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In praise of St. Joseph, the Dreamer

 Sean C. Peters, CSJ

St. Joseph, in a brown tunic, is painted from the shoulders up, staring up in the distance in front of a blue background.
by Marion Honors, CSJ | read more about our Sister Artists

Joseph dreamed. What we know of him tells us that he was a simple man, a poor man in a country occupied and controlled by a foreign army. He had little reason to dream, yet he had dreams for himself and for his family. He had the courage to act on those dreams, and his actions made all the difference in the world. His steadfast belief in his dreams and his courage to make his dreams come true led to safety for the Son of God. His dreams led to our salvation.

What do we dream for ourselves and for our world? Perhaps we dream about what we might do to make our local community more life-giving for all those who live and visit there. Do we follow the example of Joseph and take courage to work to make those dreams come true? Or do we let the busyness of daily life, the criticism of others or our own self-doubt sweep away our dreams? How many people I have heard say things like, “Our house would never go for that;” or “Our local community doesn’t do that.” It takes courage to suggest change and face the possible ridicule of others. It takes steadfastness to continue to believe in new possibilities when others tell us they are impossible.

No doubt many of us dream about how we can minister among God’s people in a way that brings all closer to our God. Perhaps we think about ways to help others develop their own special spirituality. Or maybe we think of creative ways to help those we meet who may have poor self-concepts. How can we urge them to believe that a loving God sees them as special and lovable? But to implement such ideas we may have to stretch beyond our present skills. We might have to ask others to assist us or to face those who say, “You try to do too much.” We would need courage to reach out and steadfastness to stay on course in spite of these nay-sayers.

Imagine what courage and steadfastness it took for Joseph to believe that he could safely take his tiny son and his young wife on the long journey to a hostile land. Where would he have learned the skills for such travel? He was a simple carpenter. How would he understand the trails through the desert or know how to find work when he didn’t even speak the language of his new land? Yet Joseph dreamed, and he was willing to ask others for assistance to make his dreams possible and to face with courage those who probably told him that such a journey was impossible.

Think of many other areas where we have dreams for ourselves, our friends, our family, our world. Certainly, the dream of a world that responds to the urgent threat of climate change haunts us. Let us take some time during this month that celebrates Joseph and see if we are following the example of the saint whose name we bear. Are we willing to attend to our deepest dreams and then take the courage we need to make those dreams come true? Can we lean on our God and remain steadfast to these deepest yearnings, even in the face of those who scoff at our dreams and tell us to forget them?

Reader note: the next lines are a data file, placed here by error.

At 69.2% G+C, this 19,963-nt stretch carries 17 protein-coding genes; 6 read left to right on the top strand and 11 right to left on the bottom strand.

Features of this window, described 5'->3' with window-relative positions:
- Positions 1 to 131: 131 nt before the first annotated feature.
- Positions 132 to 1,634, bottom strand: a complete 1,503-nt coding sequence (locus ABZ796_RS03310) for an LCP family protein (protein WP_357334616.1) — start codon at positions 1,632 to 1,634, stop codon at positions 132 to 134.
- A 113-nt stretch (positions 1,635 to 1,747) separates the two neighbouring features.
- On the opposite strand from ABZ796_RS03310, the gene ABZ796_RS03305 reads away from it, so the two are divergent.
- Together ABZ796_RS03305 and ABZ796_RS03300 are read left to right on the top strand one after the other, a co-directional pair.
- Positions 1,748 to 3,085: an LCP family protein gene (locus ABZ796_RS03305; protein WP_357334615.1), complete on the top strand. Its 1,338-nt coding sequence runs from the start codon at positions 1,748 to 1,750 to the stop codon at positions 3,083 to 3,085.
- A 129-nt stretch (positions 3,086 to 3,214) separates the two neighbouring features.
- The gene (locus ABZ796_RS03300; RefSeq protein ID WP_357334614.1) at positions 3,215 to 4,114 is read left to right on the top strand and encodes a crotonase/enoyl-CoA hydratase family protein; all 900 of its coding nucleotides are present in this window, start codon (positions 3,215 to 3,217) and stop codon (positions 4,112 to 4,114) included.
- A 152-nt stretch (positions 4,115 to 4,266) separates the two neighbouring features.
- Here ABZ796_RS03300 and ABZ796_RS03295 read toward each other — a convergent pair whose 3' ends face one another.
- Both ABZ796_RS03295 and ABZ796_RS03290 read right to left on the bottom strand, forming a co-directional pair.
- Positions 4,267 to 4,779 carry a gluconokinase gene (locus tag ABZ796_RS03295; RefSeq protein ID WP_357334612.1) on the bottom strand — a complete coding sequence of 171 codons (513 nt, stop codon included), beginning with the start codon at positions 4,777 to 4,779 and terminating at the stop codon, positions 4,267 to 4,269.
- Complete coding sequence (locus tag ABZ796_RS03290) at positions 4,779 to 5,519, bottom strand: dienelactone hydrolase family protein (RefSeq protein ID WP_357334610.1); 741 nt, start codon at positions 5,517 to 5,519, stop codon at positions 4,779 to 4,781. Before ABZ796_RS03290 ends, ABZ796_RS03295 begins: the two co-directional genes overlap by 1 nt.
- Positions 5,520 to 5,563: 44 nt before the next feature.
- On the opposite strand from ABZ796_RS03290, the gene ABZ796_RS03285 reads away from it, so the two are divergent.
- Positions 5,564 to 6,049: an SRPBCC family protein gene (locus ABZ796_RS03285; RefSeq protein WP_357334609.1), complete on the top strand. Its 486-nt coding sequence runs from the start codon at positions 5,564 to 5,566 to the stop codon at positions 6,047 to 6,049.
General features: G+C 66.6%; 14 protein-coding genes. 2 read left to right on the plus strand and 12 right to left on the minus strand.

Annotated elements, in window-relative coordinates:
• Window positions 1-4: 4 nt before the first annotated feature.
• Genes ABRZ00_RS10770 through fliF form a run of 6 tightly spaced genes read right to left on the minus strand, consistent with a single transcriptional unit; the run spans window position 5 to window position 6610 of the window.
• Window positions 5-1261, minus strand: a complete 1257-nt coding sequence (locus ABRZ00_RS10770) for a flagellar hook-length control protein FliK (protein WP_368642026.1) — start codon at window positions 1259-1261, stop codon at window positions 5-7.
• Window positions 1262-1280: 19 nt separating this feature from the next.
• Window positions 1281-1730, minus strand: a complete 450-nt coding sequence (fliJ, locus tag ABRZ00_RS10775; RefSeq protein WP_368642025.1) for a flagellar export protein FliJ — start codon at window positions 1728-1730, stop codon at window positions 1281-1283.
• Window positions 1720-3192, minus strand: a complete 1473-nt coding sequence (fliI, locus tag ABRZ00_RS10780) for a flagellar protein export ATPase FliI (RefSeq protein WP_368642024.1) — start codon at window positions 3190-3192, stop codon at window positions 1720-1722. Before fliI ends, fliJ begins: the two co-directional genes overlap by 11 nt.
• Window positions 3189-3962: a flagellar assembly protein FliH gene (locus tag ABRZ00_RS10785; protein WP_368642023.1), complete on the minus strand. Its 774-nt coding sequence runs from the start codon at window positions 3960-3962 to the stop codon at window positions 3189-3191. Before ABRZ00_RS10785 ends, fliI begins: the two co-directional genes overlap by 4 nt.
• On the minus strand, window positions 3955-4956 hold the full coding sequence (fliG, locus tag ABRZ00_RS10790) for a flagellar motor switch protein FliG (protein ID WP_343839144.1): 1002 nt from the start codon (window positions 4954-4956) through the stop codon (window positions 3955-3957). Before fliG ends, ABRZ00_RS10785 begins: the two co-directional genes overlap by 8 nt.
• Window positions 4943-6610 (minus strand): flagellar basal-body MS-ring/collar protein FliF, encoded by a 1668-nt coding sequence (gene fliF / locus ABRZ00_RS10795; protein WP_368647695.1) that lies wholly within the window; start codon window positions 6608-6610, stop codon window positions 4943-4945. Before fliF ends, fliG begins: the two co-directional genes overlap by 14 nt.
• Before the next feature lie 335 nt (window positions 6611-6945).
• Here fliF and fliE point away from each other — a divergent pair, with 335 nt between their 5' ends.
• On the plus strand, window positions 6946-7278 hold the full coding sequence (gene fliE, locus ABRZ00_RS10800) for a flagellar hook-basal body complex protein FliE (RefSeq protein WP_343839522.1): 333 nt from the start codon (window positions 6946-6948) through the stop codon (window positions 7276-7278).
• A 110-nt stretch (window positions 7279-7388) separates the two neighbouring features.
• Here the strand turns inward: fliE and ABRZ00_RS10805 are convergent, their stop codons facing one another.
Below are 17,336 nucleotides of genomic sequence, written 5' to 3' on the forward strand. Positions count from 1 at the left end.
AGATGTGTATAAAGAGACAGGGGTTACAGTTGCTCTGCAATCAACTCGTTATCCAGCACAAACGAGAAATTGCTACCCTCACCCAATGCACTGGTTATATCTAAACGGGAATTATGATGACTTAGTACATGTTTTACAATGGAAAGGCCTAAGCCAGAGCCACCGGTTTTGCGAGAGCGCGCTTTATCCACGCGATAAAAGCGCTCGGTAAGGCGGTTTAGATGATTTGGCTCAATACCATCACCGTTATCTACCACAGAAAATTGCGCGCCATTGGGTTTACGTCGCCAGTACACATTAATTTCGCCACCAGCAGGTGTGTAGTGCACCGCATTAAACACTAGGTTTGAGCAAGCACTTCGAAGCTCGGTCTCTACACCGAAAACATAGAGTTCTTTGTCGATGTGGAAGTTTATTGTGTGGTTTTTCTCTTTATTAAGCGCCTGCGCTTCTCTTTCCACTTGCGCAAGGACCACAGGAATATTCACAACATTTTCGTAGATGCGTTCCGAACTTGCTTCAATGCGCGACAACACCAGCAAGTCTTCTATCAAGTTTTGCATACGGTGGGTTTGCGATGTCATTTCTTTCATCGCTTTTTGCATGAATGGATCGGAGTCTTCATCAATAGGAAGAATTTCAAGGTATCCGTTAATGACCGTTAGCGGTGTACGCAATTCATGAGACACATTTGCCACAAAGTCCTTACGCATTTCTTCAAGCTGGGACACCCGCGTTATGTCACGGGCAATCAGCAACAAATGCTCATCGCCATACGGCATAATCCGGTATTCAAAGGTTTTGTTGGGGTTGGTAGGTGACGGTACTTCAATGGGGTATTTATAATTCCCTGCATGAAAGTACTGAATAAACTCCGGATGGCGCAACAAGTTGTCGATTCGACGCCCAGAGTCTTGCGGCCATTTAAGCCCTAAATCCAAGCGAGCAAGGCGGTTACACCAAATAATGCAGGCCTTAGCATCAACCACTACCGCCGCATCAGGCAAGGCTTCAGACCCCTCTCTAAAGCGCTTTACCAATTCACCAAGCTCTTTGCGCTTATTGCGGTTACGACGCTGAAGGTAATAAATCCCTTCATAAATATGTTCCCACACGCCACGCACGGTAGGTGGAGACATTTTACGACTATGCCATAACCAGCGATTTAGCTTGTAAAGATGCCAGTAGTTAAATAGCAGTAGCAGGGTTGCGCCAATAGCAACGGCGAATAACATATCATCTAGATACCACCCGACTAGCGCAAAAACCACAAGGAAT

As we celebrate St. Joseph’s Day, let us praise Joseph the Dreamer. Let us, too, rejoice in the dreams that we all have for a better world and support one another as we work to make these dreams come true. As Madeleva Williams, CSJ says in her lovely poster, “Joseph had dreams. They weren’t always clear nor easy but they were his. Eventually, they changed his mind and heart.” May our best dreams do the same for us.

Category: Reflections, Stories

3 thoughts on “In praise of St. Joseph, the Dreamer”

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    Thank you for the very meaningful and motivating article on St. Joseph and our dreams that I just read via Facebook. I found it stirring and hope-giving.

    I dream that women religious will be pioneers once again in addressing and eliminating ageism, the last socially accepted prejudice, one that we internalize – to our detriment and everyone else’s – at such a young age.

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    Thank you Sean for your reflection, I dream for a time when we can work together again for the greater good. Let us keep imagining new ways and new possibilities.

  3. Avatar

    Thank you for that inspiring and challenging reflection. May we the women religious dream for a better society and may we join hands with all people of good will to make our dreams come true. Blessed Feast of Saint Joseph🙏

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The Sisters of St. Joseph of Carondelet are a congregation of Catholic sisters. We, and those who share our charism and mission, are motivated in all things by our profound love of God and our dear neighbors. We seek to build communities and bridge divides between people. Since our first sisters gathered in 1650, our members have been called to “do all things of which women are capable.” The first sisters of our congregation arrived in St. Louis, Missouri in 1836, and we now have additional locations in St. Paul, Albany, Los Angeles, Hawaii, Japan and Peru. Today, we commit to respond boldly to injustice and dare to be prophetic.


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